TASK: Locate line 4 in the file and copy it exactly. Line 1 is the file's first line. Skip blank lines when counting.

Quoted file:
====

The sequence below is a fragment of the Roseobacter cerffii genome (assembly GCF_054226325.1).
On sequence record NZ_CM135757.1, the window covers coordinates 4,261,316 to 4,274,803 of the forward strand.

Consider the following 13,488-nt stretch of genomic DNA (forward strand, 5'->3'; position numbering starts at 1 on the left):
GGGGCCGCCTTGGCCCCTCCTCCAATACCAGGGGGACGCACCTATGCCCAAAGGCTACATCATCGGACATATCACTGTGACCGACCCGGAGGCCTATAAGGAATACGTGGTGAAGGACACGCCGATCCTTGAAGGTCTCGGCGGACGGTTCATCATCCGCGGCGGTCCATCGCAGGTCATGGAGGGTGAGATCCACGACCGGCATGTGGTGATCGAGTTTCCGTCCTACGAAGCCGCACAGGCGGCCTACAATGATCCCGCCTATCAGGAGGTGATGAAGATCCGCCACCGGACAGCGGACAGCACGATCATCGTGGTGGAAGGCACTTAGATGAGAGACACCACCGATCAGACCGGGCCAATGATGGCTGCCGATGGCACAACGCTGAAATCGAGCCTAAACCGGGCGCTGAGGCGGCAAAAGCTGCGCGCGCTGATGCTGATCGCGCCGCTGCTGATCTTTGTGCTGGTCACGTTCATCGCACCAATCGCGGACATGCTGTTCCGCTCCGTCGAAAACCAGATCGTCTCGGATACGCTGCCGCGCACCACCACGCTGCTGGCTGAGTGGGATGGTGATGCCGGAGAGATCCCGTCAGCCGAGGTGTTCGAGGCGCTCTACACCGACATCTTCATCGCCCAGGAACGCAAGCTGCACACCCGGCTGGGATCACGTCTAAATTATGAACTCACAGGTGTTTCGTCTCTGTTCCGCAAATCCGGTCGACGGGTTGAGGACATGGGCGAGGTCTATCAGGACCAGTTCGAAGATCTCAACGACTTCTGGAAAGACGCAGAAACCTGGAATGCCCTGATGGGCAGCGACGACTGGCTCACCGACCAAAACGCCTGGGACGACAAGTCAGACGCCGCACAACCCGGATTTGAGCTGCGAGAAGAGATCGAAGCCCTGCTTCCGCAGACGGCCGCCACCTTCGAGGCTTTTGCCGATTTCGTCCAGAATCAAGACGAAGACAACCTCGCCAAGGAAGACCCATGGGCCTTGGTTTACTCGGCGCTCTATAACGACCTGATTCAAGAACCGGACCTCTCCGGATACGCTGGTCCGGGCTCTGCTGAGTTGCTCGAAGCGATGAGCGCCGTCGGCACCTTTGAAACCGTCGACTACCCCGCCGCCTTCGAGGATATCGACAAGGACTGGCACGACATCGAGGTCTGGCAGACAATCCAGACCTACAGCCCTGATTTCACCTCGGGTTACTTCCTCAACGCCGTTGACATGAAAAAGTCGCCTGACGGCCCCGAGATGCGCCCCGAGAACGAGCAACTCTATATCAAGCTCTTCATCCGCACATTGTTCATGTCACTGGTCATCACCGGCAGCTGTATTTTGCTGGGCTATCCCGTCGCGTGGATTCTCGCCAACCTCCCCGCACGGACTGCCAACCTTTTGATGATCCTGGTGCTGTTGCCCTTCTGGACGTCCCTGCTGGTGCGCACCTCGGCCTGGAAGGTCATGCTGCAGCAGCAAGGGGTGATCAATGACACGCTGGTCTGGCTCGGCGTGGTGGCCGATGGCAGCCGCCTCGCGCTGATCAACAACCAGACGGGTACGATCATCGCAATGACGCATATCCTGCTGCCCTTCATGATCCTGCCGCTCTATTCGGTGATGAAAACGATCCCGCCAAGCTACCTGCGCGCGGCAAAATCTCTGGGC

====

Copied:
GGGGCCGCCTTGGCCCCTCCTCCAATACCAGGGGGACGCACCTATGCCCAAAGGCTACATCATCGGACATATCACTGTGACCGACCCGGAGGCCTATAAGGAATACGTGGTGAAGGACACGCCGATCCTTGAAGGTCTCGGCGGACGGTTCATCATCCGCGGCGGTCCATCGCAGGTCATGGAGGGTGAGATCCACGACCGGCATGTGGTGATCGAGTTTCCGTCCTACGAAGCCGCACAGGCGGCCTACAATGATCCCGCCTATCAGGAGGTGATGAAGATCCGCCACCGGACAGCGGACAGCACGATCATCGTGGTGGAAGGCACTTAGATGAGAGACACCACCGATCAGACCGGGCCAATGATGGCTGCCGATGGCACAACGCTGAAATCGAGCCTAAACCGGGCGCTGAGGCGGCAAAAGCTGCGCGCGCTGATGCTGATCGCGCCGCTGCTGATCTTTGTGCTGGTCACGTTCATCGCACCAATCGCGGACATGCTGTTCCGCTCCGTCGAAAACCAGATCGTCTCGGATACGCTGCCGCGCACCACCACGCTGCTGGCTGAGTGGGATGGTGATGCCGGAGAGATCCCGTCAGCCGAGGTGTTCGAGGCGCTCTACACCGACATCTTCATCGCCCAGGAACGCAAGCTGCACACCCGGCTGGGATCACGTCTAAATTATGAACTCACAGGTGTTTCGTCTCTGTTCCGCAAATCCGGTCGACGGGTTGAGGACATGGGCGAGGTCTATCAGGACCAGTTCGAAGATCTCAACGACTTCTGGAAAGACGCAGAAACCTGGAATGCCCTGATGGGCAGCGACGACTGGCTCACCGACCAAAACGCCTGGGACGACAAGTCAGACGCCGCACAACCCGGATTTGAGCTGCGAGAAGAGATCGAAGCCCTGCTTCCGCAGACGGCCGCCACCTTCGAGGCTTTTGCCGATTTCGTCCAGAATCAAGACGAAGACAACCTCGCCAAGGAAGACCCATGGGCCTTGGTTTACTCGGCGCTCTATAACGACCTGATTCAAGAACCGGACCTCTCCGGATACGCTGGTCCGGGCTCTGCTGAGTTGCTCGAAGCGATGAGCGCCGTCGGCACCTTTGAAACCGTCGACTACCCCGCCGCCTTCGAGGATATCGACAAGGACTGGCACGACATCGAGGTCTGGCAGACAATCCAGACCTACAGCCCTGATTTCACCTCGGGTTACTTCCTCAACGCCGTTGACATGAAAAAGTCGCCTGACGGCCCCGAGATGCGCCCCGAGAACGAGCAACTCTATATCAAGCTCTTCATCCGCACATTGTTCATGTCACTGGTCATCACCGGCAGCTGTATTTTGCTGGGCTATCCCGTCGCGTGGATTCTCGCCAACCTCCCCGCACGGACTGCCAACCTTTTGATGATCCTGGTGCTGTTGCCCTTCTGGACGTCCCTGCTGGTGCGCACCTCGGCCTGGAAGGTCATGCTGCAGCAGCAAGGGGTGATCAATGACACGCTGGTCTGGCTCGGCGTGGTGGCCGATGGCAGCCGCCTCGCGCTGATCAACAACCAGACGGGTACGATCATCGCAATGACGCATATCCTGCTGCCCTTCATGATCCTGCCGCTCTATTCGGTGATGAAAACGATCCCGCCAAGCTACCTGCGCGCGGCAAAATCTCTGGGC